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Dell EMC Isilon OneFS Node setup to a Cluster

Here we are with the Dell EMC Isilon OneFS node setup. This article might look rather long just because of the number of screenshots. In reality the process is very quick. The actual setup is not taking more then 5 mins on the clock! I’m just making sure to capture all the different screenshots for a real step-by-step tutorial on how to setup the very first node. In particular the Dell EMC Isilon OneFS node setup is comprising of the following:

  • Format Drives
  • Create a Cluster wizard
  • Accept The EULA
  • Set the passwords
  • Choose a Cluster Name
  • Set Encoding
  • Configure Internal and External Networks
  • Set default Gateway
  • Set SmartConnect
  • Setup Default DNS
  • Configure Network Time protocol
  • Configure Join settings
  • Confirm Cluster settings
  • First login to Isilon OneFS cluster

Dell EMC Isilon OneFS node Setup

After the first deployment and clone to a template as per previous article we are now ready to power the first VM. It will be acting as the first node of the Dell EMC Isilon OneFS Cluster. In this article for our home lab we are going to create a 2 nodes cluster. Just as a reminder the current simulator gives the option to configure up to 6 nodes per single cluster. All basic features included at no charge. It really depends on the available resources in our home lab. Also once again this simulator is not suitable for production environments. For production environments it is always possible to convert this deployment into a licensed one based on the requested advanced features and contacting DellEMC directly. In the meantime for our home lab the steps are outlined below.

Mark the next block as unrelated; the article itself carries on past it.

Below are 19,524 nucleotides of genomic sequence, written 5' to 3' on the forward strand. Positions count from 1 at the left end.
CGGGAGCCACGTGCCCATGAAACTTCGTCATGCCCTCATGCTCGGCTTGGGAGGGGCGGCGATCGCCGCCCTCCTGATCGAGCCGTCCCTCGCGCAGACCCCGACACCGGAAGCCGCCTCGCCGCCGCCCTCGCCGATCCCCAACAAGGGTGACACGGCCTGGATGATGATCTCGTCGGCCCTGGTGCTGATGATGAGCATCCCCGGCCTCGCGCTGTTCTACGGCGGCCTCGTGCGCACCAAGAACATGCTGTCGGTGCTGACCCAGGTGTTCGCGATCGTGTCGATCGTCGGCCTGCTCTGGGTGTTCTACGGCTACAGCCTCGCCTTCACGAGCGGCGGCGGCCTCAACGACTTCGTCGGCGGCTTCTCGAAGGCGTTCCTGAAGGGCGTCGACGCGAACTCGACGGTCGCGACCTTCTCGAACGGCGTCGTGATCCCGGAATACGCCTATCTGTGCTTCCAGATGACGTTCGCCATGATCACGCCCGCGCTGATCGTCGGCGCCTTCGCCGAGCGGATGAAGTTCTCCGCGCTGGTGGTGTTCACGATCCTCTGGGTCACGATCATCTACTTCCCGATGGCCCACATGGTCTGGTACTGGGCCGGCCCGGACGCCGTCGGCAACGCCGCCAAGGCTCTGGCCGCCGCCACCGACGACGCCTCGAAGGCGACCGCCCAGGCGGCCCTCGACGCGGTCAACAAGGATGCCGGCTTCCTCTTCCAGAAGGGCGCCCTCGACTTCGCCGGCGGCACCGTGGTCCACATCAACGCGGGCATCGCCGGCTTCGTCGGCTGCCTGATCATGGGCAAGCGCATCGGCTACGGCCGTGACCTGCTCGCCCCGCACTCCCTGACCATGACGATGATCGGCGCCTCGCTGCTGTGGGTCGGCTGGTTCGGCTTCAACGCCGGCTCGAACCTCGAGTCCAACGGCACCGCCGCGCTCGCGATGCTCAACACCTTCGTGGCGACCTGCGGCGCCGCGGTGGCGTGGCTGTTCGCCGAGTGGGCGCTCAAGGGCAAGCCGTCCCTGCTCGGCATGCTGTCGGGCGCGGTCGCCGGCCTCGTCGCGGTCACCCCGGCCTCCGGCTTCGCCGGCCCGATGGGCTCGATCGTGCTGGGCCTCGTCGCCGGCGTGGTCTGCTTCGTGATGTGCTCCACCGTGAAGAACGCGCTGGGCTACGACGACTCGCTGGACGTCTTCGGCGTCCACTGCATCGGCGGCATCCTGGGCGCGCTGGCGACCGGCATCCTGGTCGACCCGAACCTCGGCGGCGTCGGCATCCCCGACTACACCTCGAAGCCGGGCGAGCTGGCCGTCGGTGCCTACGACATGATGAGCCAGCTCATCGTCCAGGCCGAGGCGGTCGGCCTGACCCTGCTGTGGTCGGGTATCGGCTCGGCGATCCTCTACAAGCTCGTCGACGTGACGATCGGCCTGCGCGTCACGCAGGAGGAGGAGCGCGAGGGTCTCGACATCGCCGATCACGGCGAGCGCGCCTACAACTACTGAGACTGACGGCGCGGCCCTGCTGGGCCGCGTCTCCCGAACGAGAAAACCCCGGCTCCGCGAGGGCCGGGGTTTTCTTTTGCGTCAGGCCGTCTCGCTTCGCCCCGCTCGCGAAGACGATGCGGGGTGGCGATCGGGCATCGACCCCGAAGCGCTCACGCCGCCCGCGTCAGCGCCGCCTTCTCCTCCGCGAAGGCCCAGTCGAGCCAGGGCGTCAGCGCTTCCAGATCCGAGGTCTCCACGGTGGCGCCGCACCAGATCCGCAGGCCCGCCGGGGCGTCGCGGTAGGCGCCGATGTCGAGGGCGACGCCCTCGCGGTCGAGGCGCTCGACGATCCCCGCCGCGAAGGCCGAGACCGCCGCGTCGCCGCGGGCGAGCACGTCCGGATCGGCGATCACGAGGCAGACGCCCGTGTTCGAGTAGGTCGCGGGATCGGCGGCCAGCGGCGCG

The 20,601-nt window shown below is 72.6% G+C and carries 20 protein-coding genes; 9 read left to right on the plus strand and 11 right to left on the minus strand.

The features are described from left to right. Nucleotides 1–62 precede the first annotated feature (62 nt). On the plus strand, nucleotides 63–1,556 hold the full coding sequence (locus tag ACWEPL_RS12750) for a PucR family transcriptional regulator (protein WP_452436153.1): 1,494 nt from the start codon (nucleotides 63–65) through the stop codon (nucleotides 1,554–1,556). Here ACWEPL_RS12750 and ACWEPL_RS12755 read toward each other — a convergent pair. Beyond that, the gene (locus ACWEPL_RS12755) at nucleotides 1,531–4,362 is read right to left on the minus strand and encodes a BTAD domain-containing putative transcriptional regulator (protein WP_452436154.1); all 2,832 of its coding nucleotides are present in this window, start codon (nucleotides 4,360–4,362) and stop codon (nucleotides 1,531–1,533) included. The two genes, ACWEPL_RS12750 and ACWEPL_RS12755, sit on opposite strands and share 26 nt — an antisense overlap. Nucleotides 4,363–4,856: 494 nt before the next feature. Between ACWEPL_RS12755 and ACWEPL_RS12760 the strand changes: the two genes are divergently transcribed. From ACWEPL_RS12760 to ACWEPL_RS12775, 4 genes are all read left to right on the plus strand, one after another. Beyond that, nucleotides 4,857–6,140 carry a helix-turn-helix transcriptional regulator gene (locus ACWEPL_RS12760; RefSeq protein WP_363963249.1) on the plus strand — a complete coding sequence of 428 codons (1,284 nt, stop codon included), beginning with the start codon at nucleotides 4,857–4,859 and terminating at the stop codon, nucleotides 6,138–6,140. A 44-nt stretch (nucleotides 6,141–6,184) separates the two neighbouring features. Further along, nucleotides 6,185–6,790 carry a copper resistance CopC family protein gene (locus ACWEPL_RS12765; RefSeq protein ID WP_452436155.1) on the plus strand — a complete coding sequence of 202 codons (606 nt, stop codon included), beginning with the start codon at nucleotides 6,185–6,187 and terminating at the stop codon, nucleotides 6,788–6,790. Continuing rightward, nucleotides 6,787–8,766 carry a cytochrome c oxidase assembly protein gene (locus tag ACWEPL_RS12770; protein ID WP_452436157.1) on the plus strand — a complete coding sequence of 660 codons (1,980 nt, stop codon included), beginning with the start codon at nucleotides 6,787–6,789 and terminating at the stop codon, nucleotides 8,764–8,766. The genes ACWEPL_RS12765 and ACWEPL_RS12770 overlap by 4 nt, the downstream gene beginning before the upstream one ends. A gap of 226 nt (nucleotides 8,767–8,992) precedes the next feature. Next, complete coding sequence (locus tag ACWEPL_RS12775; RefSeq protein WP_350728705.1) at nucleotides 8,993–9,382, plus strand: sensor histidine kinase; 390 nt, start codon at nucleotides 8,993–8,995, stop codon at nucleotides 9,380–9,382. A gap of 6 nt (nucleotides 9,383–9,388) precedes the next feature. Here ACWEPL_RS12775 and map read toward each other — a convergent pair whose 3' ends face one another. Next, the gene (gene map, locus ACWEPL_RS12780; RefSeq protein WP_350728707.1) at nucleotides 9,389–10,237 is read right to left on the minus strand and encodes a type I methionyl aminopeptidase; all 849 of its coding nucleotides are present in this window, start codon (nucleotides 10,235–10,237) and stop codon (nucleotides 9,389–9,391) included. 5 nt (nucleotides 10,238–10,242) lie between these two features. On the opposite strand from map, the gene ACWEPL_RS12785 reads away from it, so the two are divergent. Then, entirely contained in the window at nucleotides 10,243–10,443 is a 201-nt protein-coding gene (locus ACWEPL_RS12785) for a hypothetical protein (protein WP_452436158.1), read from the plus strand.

Format Drives

As soon as we boot the first VM the installer is requesting to format the all drives in order to create the IFS partition (Isilon File System) and of course let’s click yes. Should we have added extra virtual disks to this VM let’s make sure no important data is actually stored in there. As per previous article it shouldn’t be the case

Isilon OneFS Format partition

As we can see from the screenshot the installer is proceeding with the formatting

Isilon OneFS Format drive

Create a Cluster wizard

From this screen we get the information about the build and the node serial number. So let’s proceed with the wizard and select option “1” to create the first Cluster

Isilon OneFS Create cluster


Accept the EULA

As soon as we start creating the Cluster we can read (or press space bar to scroll quickly) the EULA

Isilon OneFS EULA

Let’s click Yes and press enter

Isilon OneFS EULA Accept


Set the Passwords

From this screen now we need to create two passwords. the first one is for “root” user. As in perfect Unix style the actual tyoing of the password is hidden.. so type it slowly and especially when using a Remote Connection client